Did you do anything fun for Chinese New Year? Hubby and I usually try to get dim sum every year, but this year, we did something even better.
My friend Briana invited me over for a hands-on Chinese New Year party at her house. The plan – prepare her family’s recipes and learn how to fold dumplings and egg rolls and make other traditional dishes.
When I arrived, Briana was frying up shrimp chips.
The colorful discs are small and thin when they come out of the box, but they puff up to at least four times their original size as they fry in oil.
The fruit platter was easy to put together – just add sliced oranges and stuff cherries into lychee fruit.
With pineapple added to the center, the simple fruit platter was beautiful and colorful. The oranges are said to bring wealth and good luck.
After some snacking and gathering, Briana kicked off the real hands-on fun with the party. The dining room table was set-up for dumpling and egg roll making and most of the guests found a seat there.
I headed into the kitchen to learn about Tang Yuan. I’d never seen anything like it, so I was really curious to see what it was about.
Glutinous rice is used to make a dough that is rolled into balls and then boiled till they float. Next, the dough balls are cooked in a sweet broth made with pandan leaves, ginger, and sugar.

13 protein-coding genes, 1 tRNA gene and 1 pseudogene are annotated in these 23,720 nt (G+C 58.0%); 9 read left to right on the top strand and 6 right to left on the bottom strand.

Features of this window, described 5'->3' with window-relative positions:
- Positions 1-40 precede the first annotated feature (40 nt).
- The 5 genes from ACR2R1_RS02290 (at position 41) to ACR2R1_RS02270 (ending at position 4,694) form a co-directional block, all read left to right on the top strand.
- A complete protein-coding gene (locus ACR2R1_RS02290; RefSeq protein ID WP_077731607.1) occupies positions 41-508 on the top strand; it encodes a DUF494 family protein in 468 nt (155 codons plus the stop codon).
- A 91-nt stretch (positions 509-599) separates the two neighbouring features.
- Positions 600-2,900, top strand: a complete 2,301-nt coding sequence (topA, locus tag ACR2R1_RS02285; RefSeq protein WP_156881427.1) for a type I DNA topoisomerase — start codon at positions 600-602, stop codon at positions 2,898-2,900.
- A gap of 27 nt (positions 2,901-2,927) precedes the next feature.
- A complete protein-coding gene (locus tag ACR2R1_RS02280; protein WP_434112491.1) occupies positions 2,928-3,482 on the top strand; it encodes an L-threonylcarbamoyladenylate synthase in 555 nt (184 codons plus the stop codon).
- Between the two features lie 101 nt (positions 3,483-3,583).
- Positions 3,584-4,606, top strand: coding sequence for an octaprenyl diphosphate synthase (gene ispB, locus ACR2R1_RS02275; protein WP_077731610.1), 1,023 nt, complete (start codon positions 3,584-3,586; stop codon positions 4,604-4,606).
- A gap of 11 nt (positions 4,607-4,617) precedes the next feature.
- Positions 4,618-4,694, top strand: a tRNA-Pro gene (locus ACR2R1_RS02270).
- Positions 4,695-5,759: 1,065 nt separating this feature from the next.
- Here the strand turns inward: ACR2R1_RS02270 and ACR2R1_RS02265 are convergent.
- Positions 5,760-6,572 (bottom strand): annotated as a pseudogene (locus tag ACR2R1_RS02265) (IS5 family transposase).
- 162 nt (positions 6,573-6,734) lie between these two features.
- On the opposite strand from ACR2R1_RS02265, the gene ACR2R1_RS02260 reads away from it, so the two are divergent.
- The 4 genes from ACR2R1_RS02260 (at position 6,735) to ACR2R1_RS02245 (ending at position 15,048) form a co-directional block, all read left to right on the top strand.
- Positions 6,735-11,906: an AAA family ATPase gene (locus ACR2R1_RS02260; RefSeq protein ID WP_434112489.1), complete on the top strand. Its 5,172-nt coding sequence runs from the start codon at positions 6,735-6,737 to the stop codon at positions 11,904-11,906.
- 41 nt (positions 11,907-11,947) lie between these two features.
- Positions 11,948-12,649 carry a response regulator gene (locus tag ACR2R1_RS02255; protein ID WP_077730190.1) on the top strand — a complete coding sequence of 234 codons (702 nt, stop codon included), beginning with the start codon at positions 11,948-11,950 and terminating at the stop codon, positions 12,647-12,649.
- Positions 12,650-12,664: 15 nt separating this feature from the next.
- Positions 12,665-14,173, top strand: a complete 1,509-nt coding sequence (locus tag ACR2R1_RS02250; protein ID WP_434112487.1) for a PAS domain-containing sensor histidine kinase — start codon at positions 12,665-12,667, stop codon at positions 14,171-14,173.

The soup is more like a dessert, but I didn’t mind eating it first. It’s always a good time for dessert!
After finishing with the dessert soup, I checked out what the others were working on – folding egg rolls…
…and steaming dumplings.
Time for the big reveal…
Nothing like freshly steamed dumplings. Briana said the dumplings are shaped like coins to symbolize wealth. I was curious about the coin shape reference since they don’t resemble the round shape of coins I’m familiar with, but this article mentioned that the shape is like ingot-shaped coins or yuanbao.
These were served with a simple sauce of soy sauce, vinegar, fresh ginger, fresh garlic, and green onion.
The dumplings and egg rolls were gobbled up almost as soon as they were cooked. They were both so great! Lucky for us, the group had prepared tons of food. And while batches and batches of Chinese New Year eats were prepared, cooked, and served, we got to enjoy good company from the fellow guests. Also not pictured, we had even more delicious eats that Briana prepared and other guests brought – fried taro root cakes, noodles, kimchi, Filipino sweet rice (that I brought), and Chinese BBQ chicken wings.
By the way, I learned from Steamy Kitchen that the egg rolls also have symbolism since they are shaped like gold bars and thus are said to bring wealth.
After we’d stuffed ourselves on (mostly) savory eats, Briana got started on dessert #2 – Almond Cookies!
Briana said she liked to make her cookies a little smaller than normal. They were pretty much bite-sized, and you couldn’t help but want to snack on them like chips.
They were so yummy!
And don’t forget about the tea!
Thank you to Briana for opening up your home to us and sharing your family’s traditions! We had a blast!